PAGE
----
Resources by Lynette Swanson
|Urban Water-Quality Management - Winterizing the Water Garden||
Water gardens require maintenance throughout the year. Preparation for the winter months is especially important for the survival of both the aquatic plants and the wildlife in and around the pond. Some plants will not tolerate winter weather and must be removed from the pond while cold-hardy plants need only to be completely immersed in the pond.
|Mar 19, 2015||426-042 (HORT-125P)|
|Urban Water-Quality Management: Rain Garden Plants||
A rain garden is a landscaped area specially designed to collect rainfall and storm-water runoff. The plants and soil in the rain garden clean pollutants from the water as it seeps into the ground and evaporates back into the atmosphere. For a rain garden to work, plants must be selected, installed, and maintained properly.
|Mar 18, 2015||426-043 (HORT-130P)|
|Urban Water-Quality Management: Purchasing Aquatic Plants||Apr 8, 2015||426-044 (HORT-122P)|
|Urban Water-Quality Management: Wildlife in the Home Pond Garden||
Small home pond gardens support aquatic plants and also attract a variety of wildlife. Turtles, frogs, birds, snakes, lizards, and raccoons as well as many other animals may use these ponds. Most wildlife needs water to survive and will seek out ponds for drinking, bathing, habitat, and in some cases, reproduction.
|Mar 19, 2015||426-045 (HORT-126P)|
|Gardening and Your Health: Protecting Your Knees and Back||
Many gardening tasks require knee strength and stability, whether kneeling, sitting, standing, or walking. The best way to protect knees from the stress and strain is to condition them with strengthening exercises and stretching.
|May 22, 2015||426-065(HORT-128P)|
|Trees for Problem Landscape Sites -- The Walnut Tree: Allelopathic Effects and Tolerant Plants||Apr 10, 2015||430-021(HORT-113P)|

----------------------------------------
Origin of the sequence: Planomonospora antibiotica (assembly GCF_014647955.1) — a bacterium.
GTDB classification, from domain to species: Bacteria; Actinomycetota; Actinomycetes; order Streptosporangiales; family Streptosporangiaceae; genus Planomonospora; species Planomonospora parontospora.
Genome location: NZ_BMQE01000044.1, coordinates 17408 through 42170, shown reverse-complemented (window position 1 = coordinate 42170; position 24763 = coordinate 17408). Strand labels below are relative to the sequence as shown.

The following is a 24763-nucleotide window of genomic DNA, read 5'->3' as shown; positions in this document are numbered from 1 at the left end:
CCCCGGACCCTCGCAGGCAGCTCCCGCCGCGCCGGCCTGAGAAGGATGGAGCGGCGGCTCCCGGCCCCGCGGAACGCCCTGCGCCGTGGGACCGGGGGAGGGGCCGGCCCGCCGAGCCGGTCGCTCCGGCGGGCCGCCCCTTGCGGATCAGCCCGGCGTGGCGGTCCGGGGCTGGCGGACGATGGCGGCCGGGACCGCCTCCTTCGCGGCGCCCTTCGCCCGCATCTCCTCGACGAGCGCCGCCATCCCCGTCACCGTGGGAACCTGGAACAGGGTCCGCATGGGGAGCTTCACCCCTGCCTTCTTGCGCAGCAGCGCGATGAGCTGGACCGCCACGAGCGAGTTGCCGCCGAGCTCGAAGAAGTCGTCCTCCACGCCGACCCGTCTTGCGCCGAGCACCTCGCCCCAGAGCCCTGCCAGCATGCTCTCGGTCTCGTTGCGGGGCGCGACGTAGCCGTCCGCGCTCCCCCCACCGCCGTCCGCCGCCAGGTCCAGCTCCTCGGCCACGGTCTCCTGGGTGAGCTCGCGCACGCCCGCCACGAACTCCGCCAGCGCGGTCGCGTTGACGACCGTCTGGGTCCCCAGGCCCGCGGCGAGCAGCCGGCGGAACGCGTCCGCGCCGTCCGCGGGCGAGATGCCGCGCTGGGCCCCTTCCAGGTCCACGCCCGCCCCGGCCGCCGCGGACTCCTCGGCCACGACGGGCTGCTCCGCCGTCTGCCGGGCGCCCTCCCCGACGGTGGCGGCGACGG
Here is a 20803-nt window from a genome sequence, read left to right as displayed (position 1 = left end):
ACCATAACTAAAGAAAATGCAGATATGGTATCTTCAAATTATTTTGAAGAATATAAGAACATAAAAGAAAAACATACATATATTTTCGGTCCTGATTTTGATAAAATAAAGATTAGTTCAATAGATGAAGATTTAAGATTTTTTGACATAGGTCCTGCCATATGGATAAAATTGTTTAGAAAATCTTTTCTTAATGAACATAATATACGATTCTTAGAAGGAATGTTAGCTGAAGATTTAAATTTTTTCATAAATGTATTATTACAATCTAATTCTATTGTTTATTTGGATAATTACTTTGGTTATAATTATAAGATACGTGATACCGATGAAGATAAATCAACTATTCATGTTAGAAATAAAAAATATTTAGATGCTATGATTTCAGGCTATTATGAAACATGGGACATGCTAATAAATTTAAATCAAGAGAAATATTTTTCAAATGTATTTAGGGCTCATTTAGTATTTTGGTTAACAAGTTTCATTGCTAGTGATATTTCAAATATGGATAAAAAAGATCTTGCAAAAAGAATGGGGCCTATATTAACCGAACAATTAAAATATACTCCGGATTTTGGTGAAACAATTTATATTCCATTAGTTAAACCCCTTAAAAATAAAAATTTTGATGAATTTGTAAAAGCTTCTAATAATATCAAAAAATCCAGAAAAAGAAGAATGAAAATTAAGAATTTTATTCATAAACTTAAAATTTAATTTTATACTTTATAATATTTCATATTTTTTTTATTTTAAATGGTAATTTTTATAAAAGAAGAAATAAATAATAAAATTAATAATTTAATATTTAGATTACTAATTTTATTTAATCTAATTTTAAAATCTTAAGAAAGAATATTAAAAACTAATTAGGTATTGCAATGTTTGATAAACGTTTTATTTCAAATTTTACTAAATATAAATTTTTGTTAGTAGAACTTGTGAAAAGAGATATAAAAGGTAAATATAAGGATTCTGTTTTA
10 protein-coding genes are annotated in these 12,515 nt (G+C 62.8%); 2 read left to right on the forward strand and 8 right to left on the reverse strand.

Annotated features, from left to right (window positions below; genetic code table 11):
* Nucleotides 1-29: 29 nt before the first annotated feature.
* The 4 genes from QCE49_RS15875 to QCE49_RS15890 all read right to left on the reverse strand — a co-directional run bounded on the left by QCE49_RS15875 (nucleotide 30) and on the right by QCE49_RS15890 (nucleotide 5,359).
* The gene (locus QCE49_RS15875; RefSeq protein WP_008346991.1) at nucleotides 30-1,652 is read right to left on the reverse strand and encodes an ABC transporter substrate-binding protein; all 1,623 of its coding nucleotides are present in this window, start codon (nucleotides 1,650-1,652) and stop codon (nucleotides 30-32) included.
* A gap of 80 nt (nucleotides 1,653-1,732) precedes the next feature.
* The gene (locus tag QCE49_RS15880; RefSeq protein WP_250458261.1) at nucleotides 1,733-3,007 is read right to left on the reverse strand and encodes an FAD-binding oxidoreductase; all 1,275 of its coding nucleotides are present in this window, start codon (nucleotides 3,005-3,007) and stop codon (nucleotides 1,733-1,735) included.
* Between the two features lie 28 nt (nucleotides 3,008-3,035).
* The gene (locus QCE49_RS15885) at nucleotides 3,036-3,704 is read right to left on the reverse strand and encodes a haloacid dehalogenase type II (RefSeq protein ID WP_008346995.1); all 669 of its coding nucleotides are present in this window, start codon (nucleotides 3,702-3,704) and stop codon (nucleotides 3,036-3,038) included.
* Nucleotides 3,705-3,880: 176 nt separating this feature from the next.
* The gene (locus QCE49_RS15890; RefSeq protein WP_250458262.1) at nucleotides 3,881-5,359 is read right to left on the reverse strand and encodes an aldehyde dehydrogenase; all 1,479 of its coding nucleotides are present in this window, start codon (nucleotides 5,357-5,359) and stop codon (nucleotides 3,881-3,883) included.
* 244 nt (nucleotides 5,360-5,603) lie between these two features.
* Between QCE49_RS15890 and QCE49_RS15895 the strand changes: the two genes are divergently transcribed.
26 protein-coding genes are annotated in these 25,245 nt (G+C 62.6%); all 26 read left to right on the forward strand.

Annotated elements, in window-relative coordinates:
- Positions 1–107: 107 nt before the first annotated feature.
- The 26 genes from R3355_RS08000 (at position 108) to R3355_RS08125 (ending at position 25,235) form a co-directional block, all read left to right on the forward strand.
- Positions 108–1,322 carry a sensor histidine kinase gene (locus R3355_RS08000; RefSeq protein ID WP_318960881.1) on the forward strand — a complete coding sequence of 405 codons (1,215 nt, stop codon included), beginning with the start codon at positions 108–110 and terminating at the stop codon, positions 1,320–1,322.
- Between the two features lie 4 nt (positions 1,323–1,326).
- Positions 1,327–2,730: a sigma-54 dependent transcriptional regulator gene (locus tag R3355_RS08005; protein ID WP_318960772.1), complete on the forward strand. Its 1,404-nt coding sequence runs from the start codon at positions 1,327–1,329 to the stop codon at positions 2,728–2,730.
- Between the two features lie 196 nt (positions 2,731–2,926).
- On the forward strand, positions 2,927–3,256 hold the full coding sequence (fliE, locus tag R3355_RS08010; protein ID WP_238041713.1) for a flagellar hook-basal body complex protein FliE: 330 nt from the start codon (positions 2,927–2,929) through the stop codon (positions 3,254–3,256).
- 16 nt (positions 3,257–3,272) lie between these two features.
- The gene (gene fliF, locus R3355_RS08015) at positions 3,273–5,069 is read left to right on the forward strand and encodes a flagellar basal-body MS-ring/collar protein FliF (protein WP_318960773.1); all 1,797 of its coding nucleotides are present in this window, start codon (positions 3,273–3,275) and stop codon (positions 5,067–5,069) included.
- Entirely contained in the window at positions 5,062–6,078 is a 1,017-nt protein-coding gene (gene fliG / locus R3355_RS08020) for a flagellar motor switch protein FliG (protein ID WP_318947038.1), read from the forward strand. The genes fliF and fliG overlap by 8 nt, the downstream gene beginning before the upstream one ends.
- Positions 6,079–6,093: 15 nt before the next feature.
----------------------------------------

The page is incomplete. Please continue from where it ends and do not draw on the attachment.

|Trees for Problem Landscape Sites -- Air Pollution||Apr 8, 2015||430-022 (HORT-123P)|
|Trees for Problem Landscape Sites — Trees for Landscape Containers and Planters||
Planting trees in aboveground containers and planters is becoming a common practice on sites that are not suited for inground planting. Containers differ from raised planters in that they are usually smaller in volume and moveable, whereas planters are generally larger, and often built as part of the permanent hardscape (paving, etc.). The greatest challenge in selecting trees for containers and planters is in choosing trees that can survive temperature extremes, and that can establish roots in a limited volume of substrate (potting soil). Consider several factors when selecting containers and trees including environmental influences, container and planter design, substrate type, and tree characteristics.
|Apr 9, 2015||430-023 (HORT-119P)|
|Trees for Problem Landscape Sites — Trees for Hot Sites||
Hot landscape sites require special consideration before trees are planted. Trees can survive, and even thrive, in hot sites if the site is prepared correctly, if heat-tolerant species are selected, and if the trees are properly maintained. A variety of different locations and situations qualify as hot landscape sites.
|Apr 9, 2015||430-024 (HORT-118P)|
|Trees for Problem Landscape Sites — Screening||
Using trees as living screens can easily enhance living and working spaces. Before selecting trees for screening, first determine the screen’s purpose, whether functional or environmental. Screening can be used to define an area, modify or hide a view, create privacy, block wind, dust, salt and snow, control noise, filter light, and direct traffic flow.
|Apr 9, 2015||430-025 (HORT-117P)|
|Trees for Problem Landscape Sites — Wet and Dry Sites||
To grow, all trees require air, light, water and nutrients. Some trees can survive over a wide range of climatic and soil conditions, whereas others are very site specific. Both wet and dry sites present establishment and growth challenges, making selection of the right tree for the right site very important.
|Apr 8, 2015||430-026 (HORT-114P)|